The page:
Huntington Ingalls Industries’ (HII) Newport News Shipbuilding division has secured a contract modification worth $727.4m to continue procuring long-lead-time material for Virginia-class Block V submarines.
The latest award from General Dynamics Electric Boat is a modification to an existing contract for long-lead-time material to support the construction of the Virginia-class Block V submarines.
With the current contract, the overall contract value has increased to $1.04bn.
Newport News submarine construction vice-president Dave Bolcar said: “We are pleased to have received additional advanced procurement funds, which allows us to continue procuring long-lead-time materials and is important to our submarine industrial base of more than 5,000 companies across 48 states.
“The start of early manufactured material is already underway for Block V submarines, which will include enhanced technology for today’s warfighters.”
HII Newport News is General Dynamics Electric Boat’s partner on the construction of the Virginia-class submarines.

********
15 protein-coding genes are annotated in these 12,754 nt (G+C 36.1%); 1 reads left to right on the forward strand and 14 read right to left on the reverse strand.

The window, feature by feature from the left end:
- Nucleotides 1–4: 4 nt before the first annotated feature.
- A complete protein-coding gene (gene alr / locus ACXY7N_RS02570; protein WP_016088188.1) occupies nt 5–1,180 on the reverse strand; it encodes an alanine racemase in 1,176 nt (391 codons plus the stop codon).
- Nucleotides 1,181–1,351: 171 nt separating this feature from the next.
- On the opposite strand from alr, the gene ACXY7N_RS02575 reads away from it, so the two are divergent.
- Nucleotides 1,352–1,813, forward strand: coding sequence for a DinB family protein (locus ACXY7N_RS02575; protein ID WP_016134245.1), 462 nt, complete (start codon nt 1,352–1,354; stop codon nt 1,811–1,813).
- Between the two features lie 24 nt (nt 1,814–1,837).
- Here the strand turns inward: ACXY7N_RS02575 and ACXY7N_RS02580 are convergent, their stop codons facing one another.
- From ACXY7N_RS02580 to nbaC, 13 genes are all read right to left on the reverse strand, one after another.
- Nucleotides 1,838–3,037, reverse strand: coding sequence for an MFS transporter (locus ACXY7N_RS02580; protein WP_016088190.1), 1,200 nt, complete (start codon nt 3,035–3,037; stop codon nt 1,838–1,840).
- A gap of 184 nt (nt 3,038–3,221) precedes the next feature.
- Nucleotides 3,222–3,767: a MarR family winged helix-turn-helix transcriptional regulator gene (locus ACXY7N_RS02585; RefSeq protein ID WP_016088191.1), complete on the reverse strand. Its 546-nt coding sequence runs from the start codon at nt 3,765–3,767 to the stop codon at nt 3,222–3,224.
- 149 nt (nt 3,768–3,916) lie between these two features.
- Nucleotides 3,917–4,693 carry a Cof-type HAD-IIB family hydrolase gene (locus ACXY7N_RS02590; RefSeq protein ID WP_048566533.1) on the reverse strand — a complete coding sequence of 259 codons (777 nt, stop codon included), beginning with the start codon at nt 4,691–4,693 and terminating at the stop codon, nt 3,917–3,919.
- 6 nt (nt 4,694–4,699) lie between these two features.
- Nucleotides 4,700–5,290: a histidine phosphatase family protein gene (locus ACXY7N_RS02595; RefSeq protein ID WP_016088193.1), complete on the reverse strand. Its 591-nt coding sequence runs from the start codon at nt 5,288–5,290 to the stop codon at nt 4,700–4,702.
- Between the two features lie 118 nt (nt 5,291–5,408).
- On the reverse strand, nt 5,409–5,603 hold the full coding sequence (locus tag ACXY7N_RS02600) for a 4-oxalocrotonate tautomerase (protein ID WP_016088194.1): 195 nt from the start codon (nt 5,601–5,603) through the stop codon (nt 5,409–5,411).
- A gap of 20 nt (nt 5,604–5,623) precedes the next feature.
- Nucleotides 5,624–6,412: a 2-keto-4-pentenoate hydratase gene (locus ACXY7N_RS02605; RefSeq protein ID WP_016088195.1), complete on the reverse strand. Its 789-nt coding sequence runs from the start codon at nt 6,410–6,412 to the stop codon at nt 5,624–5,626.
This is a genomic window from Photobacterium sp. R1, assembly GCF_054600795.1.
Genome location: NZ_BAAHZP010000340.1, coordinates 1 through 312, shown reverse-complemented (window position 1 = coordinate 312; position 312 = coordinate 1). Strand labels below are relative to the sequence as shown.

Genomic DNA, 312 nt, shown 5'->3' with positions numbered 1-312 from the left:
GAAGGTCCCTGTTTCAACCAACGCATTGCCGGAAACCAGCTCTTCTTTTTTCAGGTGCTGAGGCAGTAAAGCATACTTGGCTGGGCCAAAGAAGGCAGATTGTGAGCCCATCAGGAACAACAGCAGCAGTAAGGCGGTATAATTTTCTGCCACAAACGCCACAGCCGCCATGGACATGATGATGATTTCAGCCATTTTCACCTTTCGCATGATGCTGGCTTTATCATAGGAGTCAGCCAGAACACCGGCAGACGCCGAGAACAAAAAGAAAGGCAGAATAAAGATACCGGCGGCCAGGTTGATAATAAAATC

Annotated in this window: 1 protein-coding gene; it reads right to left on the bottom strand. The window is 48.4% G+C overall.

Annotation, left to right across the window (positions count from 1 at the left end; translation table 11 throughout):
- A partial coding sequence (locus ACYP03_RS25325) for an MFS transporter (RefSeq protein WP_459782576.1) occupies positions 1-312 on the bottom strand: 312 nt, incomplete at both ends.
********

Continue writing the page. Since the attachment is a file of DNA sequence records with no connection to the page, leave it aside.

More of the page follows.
The new class of nuclear-powered fast attack submarines are expected to replace the Los Angeles-class submarines, which are due to retire.
With the help of new technologies and innovations, the vessels will have increased firepower, manoeuvrability, stealth and warfighting capabilities.
The Block V submarines will have the Virginia Payload Module (VPM), an added section of the ship, which will extend the hull by 84ft and boost its strike capabilities. The VPM will increase the number of torpedoes and Tomahawk missiles the Virginia class can carry by 25.
According to a 2018 Congressional Research Service report, while a regular Virginia-class submarine will cost $2.7bn, the VPM-inclusive variant will cost up to $3.2bn.
The Virginia-class submarines are designed to support multiple mission packages. They have the ability to operate at submerged speeds of more than 25k for months at a time.
Last month, General Dynamics Electric Boat received a $2bn contract modification for long-lead-time material for the Virginia-class submarines.
To see how the US Navy’s Virginia-class submarine compares against the Royal Navy’s Astute class, read more here.